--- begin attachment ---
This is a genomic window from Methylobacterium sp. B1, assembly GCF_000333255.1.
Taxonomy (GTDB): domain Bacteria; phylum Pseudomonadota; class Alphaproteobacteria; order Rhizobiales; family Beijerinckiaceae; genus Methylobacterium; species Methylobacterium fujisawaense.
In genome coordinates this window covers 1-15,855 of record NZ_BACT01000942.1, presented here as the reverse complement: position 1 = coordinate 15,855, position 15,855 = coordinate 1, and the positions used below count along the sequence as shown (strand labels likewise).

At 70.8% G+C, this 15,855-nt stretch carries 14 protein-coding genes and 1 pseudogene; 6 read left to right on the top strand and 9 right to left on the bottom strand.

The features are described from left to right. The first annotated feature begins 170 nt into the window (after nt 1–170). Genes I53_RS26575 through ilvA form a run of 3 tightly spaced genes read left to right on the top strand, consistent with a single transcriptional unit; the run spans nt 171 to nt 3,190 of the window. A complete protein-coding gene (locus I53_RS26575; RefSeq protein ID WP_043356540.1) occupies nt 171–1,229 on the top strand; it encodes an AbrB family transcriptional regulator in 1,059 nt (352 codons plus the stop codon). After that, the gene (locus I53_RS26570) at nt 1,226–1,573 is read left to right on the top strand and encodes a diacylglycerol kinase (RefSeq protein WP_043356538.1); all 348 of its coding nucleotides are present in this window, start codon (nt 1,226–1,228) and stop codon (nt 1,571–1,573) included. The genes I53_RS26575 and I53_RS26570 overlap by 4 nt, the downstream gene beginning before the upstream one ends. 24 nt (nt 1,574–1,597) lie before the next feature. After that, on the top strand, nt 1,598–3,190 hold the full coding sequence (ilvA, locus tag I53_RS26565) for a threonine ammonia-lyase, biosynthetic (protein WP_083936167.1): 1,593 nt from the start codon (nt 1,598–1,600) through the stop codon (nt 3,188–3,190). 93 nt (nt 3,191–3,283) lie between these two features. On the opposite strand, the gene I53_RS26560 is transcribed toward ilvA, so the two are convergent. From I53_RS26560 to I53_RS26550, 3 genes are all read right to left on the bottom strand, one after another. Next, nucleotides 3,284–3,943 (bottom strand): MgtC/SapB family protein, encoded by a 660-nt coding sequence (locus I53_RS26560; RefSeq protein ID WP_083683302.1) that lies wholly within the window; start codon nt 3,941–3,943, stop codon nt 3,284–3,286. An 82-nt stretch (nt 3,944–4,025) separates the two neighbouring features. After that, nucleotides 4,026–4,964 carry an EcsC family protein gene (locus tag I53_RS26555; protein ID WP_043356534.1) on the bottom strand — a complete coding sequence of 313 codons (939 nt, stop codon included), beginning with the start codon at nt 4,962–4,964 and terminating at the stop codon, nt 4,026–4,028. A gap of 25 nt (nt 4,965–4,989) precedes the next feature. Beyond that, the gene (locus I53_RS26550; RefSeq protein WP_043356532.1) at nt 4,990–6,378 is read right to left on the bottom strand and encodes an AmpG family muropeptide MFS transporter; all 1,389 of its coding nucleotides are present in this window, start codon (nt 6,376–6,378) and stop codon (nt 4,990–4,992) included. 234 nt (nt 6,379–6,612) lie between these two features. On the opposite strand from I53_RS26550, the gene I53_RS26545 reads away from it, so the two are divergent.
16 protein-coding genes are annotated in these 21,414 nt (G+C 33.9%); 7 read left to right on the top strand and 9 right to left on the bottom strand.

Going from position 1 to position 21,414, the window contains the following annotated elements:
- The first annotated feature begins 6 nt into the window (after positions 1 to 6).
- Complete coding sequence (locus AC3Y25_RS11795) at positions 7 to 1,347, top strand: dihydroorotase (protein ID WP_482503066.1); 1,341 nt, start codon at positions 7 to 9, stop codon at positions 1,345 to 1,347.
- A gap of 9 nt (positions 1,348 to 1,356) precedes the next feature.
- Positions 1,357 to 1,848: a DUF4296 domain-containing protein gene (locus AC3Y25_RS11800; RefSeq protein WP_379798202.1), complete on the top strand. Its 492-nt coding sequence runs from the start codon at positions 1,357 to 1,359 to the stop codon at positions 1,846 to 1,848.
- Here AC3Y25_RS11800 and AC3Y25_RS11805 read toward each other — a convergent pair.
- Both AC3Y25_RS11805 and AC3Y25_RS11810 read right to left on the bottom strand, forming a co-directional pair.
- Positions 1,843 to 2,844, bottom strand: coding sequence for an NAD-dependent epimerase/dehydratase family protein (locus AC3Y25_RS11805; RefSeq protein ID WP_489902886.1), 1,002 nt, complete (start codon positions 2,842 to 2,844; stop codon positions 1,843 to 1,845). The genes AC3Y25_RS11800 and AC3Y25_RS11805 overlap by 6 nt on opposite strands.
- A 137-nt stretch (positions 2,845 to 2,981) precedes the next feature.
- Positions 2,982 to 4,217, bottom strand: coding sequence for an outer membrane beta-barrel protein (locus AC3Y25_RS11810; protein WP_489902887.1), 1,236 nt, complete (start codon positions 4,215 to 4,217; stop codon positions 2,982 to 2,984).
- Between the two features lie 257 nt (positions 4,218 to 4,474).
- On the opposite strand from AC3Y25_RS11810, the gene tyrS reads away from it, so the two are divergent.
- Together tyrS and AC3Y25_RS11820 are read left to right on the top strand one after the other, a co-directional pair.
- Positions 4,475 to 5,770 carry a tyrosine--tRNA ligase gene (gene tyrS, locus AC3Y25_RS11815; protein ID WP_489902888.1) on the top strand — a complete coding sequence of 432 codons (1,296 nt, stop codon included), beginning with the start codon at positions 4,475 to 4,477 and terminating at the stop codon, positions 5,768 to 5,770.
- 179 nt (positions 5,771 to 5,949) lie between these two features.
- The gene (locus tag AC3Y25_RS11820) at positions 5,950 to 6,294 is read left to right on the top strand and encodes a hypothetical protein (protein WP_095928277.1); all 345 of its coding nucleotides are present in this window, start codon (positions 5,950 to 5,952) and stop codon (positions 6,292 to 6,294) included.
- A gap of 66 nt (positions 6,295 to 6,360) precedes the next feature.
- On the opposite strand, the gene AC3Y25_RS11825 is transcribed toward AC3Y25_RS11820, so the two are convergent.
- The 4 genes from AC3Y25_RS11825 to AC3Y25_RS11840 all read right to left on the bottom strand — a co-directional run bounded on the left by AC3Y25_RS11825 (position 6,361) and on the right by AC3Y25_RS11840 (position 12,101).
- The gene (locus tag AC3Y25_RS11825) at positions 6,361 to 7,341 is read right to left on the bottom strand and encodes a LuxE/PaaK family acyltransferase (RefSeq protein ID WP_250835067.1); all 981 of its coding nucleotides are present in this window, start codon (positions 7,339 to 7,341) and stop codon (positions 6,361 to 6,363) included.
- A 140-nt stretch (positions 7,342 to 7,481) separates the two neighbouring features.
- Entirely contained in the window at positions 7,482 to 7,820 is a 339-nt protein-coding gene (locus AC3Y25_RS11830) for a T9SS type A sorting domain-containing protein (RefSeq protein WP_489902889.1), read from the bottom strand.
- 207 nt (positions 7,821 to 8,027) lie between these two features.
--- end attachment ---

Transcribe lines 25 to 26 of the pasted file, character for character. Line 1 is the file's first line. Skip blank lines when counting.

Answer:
- The 4 genes from AC3Y25_RS11825 to AC3Y25_RS11840 all read right to left on the bottom strand — a co-directional run bounded on the left by AC3Y25_RS11825 (position 6,361) and on the right by AC3Y25_RS11840 (position 12,101).
- The gene (locus tag AC3Y25_RS11825) at positions 6,361 to 7,341 is read right to left on the bottom strand and encodes a LuxE/PaaK family acyltransferase (RefSeq protein ID WP_250835067.1); all 981 of its coding nucleotides are present in this window, start codon (positions 7,339 to 7,341) and stop codon (positions 6,361 to 6,363) included.